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Malawi government belittles examinations

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Amid apprehension from some stakeholders over the abolition of the Junior Certificate of Education (JCE) examination, government has said while examinations are part of the learning process, they are not the main objective of education.

According to the Ministry of Education, Science and Technology, as part of the ongoing Public Service Reforms, government will from the next academic year phase out JCE examinations.

The last JCE examination, says the ministry, will be administered in 2016 for the current Form 2 students.

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Addressing the press in Lilongwe Thursday, Education Minister Emmanuel Fabiano said secondary school students, who will sit for the Malawi School Certificate of Education Examination (MSCE) and fail, will be awarded a Certificate of Completion.

The paper, according to Fabiano, will recognise the fact that the owner went through and completed secondary education, saying the paper will show knowledge, skills and values acquired by secondary school students and not the number of public examinations passed.

“It should be understood that the only reason we send children to school is for them to learn and acquire the knowledge, skills, values and attitudes as set out in the curriculum,” he said.

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He added that his ministry would like to promote the practice of continuous assessment from Form 1 through to Form 4 in order for schools to thoroughly cover the curriculum as opposed to the current practice which is, to a greater extent, examination oriented.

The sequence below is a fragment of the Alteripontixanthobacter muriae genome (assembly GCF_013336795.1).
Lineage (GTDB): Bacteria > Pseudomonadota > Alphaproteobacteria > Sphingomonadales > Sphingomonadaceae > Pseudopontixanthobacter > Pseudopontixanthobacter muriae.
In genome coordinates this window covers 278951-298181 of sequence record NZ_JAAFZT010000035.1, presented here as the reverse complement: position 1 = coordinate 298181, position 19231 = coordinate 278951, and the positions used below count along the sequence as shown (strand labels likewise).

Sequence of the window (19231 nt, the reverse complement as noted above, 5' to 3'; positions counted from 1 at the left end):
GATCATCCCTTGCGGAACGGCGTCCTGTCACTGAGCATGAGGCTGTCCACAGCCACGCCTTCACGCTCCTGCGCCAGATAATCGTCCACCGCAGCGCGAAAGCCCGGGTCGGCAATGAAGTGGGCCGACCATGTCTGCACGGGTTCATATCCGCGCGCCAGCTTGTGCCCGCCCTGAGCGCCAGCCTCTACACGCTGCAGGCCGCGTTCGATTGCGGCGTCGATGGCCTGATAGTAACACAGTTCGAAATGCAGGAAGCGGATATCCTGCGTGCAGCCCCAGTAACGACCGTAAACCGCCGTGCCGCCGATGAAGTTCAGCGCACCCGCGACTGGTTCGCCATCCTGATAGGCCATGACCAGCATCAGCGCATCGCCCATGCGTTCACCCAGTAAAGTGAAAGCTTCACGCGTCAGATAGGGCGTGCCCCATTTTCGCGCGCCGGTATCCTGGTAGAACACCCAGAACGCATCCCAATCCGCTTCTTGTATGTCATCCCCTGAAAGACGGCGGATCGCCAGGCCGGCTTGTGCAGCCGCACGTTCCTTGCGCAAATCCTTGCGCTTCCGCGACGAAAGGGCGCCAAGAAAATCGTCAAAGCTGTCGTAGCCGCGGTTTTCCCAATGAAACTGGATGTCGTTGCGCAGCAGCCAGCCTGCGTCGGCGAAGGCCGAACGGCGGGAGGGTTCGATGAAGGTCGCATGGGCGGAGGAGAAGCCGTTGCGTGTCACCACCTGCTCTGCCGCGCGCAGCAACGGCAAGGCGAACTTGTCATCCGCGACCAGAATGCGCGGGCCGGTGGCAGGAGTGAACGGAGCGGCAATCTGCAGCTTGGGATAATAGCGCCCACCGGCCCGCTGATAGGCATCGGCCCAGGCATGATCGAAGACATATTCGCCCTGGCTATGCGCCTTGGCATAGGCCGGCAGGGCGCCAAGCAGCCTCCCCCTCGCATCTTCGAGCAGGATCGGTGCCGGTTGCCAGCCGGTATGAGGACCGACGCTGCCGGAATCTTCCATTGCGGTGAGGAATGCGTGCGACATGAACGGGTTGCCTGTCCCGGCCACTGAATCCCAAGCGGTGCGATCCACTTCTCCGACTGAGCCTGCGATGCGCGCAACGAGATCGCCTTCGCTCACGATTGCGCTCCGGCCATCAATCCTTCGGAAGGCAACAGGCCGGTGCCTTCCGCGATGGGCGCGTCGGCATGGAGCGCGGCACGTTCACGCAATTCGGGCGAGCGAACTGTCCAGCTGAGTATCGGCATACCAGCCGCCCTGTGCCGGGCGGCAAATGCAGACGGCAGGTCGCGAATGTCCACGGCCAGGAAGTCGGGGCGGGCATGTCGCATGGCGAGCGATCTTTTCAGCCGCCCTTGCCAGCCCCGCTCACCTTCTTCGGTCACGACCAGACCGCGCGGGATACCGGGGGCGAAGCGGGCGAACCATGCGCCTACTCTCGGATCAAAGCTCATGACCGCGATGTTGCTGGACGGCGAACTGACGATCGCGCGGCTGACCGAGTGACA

“In fact, most of Term 3 of Form 2 is spent on preparing for JCE examinations and not learning for understanding.

“In order to promote continuous assessment, the Ministry plans to strengthen the cluster examination system which will be used as part of secondary school teacher development activity and students learning hubs in line with the plans of the Ministry which intends to resource these cluster centres better than is the case currently,” he said.

He further disclosed that the Ministry of Education is implementing the National Education Standards for Primary and Secondary Education from September 2015 which will specify expected outcomes for students which should be delivered by all education providers in public and private institutions.

The Education Minister further justified the abolishment of JCE examinations by arguing that employers, including government, have set the MSCE as a minimum entry qualification for employment.

“The Ministry appreciates the concerns by the public that removal of the JCE examination might negatively affect learning in schools because students will relax before they are required to sit for the MSCE examination,” said Fabiano.

He, however, said his Ministry has structures and assessment tools in place to monitor students’ progress and give appropriate advice to teachers in areas of improvement through its Directorate of Inspection and Advisory Services (DIAS).

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